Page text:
In 1918, Crowley went on a magical retreat in the wilderness of Esopus Island on the Hudson River. Here, he began a translation of the Tao Te Ching, painted Thelemic slogans on the riverside cliffs, and – he later claimed – experienced what he interpreted as past life memories of being Ge Xuan , Pope Alexander VI, Alessandro Cagliostro, and Eliphas Levi, also painting Thelemic slogans on the riverside cliffs. Back in New York, he moved to Greenwich Village, where he took Leah Hirsig as his lover and next Scarlet Woman. He took up painting as a hobby, exhibiting his work at the Greenwich Village Liberal Club and attracting the attention of the New York Evening World. With the financial assistance of sympathetic Freemasons, Crowley revived The Equinox with the first issue of volume III, known as "The Blue Equinox". He spent mid-1919 on a climbing holiday in Montauk before returning to London
Now destitute and back in London, Crowley came under attack from the tabloid John Bull, which labelled him traitorous "scum" for his work with the German war effort; several friends aware of his intelligence work urged him to sue, but he decided not to. When he was suffering from asthma, a doctor prescribed him heroin , to which he soon became addicted. In January 1920, he moved to Paris, renting a house in Fontainebleau with Leah Hirsig; they were soon joined in a ménage à trois by Ninette Shumway, and also by Leah's newborn daughter Anne "Poupée" Leah. Crowley had ideas of forming a community of Thelemites, which he called the Abbey of Thelema after the Abbaye de Thélème in François Rabelais's satire Gargantua and Pantagruel. After consulting the I Ching, he chose Cefalù (on Sicily, Italy) as a location, and after arriving there, began renting the old Villa Santa Barbara as his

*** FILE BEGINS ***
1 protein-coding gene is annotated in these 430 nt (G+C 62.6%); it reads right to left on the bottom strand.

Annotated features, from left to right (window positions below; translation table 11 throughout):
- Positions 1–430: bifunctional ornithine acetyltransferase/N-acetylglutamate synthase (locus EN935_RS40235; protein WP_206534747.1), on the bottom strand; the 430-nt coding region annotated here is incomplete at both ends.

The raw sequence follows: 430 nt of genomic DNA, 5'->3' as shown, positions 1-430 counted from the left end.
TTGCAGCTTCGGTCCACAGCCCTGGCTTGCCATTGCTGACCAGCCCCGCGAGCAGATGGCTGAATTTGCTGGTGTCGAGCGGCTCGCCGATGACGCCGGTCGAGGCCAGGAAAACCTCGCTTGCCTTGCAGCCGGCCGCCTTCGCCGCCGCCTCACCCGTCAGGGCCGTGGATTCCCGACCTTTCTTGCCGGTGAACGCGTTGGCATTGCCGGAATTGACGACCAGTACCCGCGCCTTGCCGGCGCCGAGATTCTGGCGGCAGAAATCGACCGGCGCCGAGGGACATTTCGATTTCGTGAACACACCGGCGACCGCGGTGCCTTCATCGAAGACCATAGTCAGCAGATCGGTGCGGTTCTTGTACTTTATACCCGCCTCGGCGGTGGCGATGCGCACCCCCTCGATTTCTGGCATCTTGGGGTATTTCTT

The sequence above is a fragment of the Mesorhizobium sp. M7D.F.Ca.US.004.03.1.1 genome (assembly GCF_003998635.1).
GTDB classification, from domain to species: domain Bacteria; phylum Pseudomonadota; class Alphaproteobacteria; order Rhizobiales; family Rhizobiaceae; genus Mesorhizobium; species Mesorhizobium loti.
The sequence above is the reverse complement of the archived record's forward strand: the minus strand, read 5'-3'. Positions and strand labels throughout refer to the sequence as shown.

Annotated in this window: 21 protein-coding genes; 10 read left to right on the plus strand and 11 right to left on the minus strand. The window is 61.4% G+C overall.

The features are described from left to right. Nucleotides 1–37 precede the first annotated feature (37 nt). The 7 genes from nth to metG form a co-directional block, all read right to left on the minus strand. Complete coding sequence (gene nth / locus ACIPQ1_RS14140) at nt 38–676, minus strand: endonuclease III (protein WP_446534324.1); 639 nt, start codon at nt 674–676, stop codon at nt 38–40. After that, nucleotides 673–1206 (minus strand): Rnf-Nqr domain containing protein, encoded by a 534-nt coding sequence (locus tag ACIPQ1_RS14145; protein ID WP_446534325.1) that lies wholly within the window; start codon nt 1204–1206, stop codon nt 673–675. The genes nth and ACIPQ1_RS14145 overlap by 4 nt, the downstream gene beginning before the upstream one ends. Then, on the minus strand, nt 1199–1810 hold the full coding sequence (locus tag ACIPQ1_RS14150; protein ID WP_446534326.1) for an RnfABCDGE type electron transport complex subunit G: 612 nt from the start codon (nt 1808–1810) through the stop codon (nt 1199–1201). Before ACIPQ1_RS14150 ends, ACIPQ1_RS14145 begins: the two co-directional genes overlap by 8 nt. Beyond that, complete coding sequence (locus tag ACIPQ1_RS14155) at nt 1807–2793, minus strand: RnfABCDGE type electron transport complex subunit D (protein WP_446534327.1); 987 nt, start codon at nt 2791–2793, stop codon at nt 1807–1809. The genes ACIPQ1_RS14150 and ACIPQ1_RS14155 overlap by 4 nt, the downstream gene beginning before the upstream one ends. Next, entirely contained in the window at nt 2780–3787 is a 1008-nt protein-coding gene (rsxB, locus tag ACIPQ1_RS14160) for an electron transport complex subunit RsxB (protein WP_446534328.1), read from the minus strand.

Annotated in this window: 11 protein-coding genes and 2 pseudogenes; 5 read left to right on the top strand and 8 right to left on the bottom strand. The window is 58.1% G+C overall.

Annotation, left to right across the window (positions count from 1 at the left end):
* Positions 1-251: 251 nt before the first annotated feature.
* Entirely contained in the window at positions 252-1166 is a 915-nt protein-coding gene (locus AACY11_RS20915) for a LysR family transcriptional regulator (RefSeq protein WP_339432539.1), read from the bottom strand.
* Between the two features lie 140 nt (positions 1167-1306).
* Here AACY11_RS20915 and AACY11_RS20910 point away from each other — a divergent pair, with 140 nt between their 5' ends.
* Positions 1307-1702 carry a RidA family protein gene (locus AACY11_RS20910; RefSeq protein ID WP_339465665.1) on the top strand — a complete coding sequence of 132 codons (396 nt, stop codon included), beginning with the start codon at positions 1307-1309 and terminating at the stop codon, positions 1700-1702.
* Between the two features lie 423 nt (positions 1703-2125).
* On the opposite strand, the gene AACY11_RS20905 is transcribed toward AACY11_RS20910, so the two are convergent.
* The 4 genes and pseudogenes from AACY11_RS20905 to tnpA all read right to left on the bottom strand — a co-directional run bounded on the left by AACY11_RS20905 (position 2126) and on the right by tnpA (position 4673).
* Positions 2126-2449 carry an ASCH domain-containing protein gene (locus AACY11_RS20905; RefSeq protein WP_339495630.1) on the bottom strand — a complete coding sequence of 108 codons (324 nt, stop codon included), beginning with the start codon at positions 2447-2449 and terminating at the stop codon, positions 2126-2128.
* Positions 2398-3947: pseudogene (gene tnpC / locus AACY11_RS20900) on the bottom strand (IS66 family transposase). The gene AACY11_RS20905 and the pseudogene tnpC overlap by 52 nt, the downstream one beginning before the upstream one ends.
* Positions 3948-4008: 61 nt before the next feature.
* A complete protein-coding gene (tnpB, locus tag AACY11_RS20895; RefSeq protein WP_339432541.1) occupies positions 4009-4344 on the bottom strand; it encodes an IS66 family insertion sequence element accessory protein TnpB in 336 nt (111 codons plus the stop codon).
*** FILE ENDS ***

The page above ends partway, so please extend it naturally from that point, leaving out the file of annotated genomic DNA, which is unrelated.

Abbey on 2 April.
SGT PEPPERS LONELY
HEARTS CLUB BAND
New followers continued to arrive at the Abbey to be taught by Crowley. Among them was film star Jane Wolfe, who arrived in July 1920, where she was initiated into the A∴A∴ and became Crowley's secretary. Another was Cecil Frederick Russell, who often argued with Crowley, disliking the same sex sexual magic that he was required to perform, and left after a year. More conducive was the Australian Thelemite Frank Bennett, who also spent